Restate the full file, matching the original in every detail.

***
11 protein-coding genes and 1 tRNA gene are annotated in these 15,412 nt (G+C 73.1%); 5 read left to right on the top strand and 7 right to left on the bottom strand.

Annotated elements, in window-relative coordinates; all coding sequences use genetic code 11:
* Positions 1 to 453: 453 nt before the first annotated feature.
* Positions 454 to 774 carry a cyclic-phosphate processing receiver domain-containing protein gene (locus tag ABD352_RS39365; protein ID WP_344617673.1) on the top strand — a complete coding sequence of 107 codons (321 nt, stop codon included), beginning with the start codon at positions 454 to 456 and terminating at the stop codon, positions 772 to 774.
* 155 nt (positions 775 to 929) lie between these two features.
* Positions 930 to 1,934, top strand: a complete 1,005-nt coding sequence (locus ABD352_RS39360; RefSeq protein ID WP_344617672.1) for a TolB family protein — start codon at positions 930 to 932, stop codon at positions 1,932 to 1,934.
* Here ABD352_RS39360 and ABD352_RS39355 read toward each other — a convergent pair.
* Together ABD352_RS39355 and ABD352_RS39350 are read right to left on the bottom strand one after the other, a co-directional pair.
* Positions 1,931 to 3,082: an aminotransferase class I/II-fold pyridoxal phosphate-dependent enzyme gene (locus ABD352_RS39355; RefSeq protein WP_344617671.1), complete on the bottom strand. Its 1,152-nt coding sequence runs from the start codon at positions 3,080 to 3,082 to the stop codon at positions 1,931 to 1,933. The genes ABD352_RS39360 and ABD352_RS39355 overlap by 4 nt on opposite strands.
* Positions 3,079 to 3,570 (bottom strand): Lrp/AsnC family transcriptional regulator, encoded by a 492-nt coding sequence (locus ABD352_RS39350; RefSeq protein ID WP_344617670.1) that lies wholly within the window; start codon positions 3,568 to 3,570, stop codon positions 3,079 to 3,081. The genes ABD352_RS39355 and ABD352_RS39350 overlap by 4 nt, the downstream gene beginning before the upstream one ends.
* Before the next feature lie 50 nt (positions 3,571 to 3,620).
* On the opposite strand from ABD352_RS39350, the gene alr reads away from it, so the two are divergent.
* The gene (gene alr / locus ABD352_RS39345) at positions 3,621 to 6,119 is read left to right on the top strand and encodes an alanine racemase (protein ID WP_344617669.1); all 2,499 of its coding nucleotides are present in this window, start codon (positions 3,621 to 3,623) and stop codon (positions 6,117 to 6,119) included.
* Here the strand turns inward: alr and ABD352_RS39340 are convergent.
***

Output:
11 protein-coding genes and 1 tRNA gene are annotated in these 15,412 nt (G+C 73.1%); 5 read left to right on the top strand and 7 right to left on the bottom strand.

Annotated elements, in window-relative coordinates; all coding sequences use genetic code 11:
* Positions 1 to 453: 453 nt before the first annotated feature.
* Positions 454 to 774 carry a cyclic-phosphate processing receiver domain-containing protein gene (locus tag ABD352_RS39365; protein ID WP_344617673.1) on the top strand — a complete coding sequence of 107 codons (321 nt, stop codon included), beginning with the start codon at positions 454 to 456 and terminating at the stop codon, positions 772 to 774.
* 155 nt (positions 775 to 929) lie between these two features.
* Positions 930 to 1,934, top strand: a complete 1,005-nt coding sequence (locus ABD352_RS39360; RefSeq protein ID WP_344617672.1) for a TolB family protein — start codon at positions 930 to 932, stop codon at positions 1,932 to 1,934.
* Here ABD352_RS39360 and ABD352_RS39355 read toward each other — a convergent pair.
* Together ABD352_RS39355 and ABD352_RS39350 are read right to left on the bottom strand one after the other, a co-directional pair.
* Positions 1,931 to 3,082: an aminotransferase class I/II-fold pyridoxal phosphate-dependent enzyme gene (locus ABD352_RS39355; RefSeq protein WP_344617671.1), complete on the bottom strand. Its 1,152-nt coding sequence runs from the start codon at positions 3,080 to 3,082 to the stop codon at positions 1,931 to 1,933. The genes ABD352_RS39360 and ABD352_RS39355 overlap by 4 nt on opposite strands.
* Positions 3,079 to 3,570 (bottom strand): Lrp/AsnC family transcriptional regulator, encoded by a 492-nt coding sequence (locus ABD352_RS39350; RefSeq protein ID WP_344617670.1) that lies wholly within the window; start codon positions 3,568 to 3,570, stop codon positions 3,079 to 3,081. The genes ABD352_RS39355 and ABD352_RS39350 overlap by 4 nt, the downstream gene beginning before the upstream one ends.
* Before the next feature lie 50 nt (positions 3,571 to 3,620).
* On the opposite strand from ABD352_RS39350, the gene alr reads away from it, so the two are divergent.
* The gene (gene alr / locus ABD352_RS39345) at positions 3,621 to 6,119 is read left to right on the top strand and encodes an alanine racemase (protein ID WP_344617669.1); all 2,499 of its coding nucleotides are present in this window, start codon (positions 3,621 to 3,623) and stop codon (positions 6,117 to 6,119) included.
* Here the strand turns inward: alr and ABD352_RS39340 are convergent.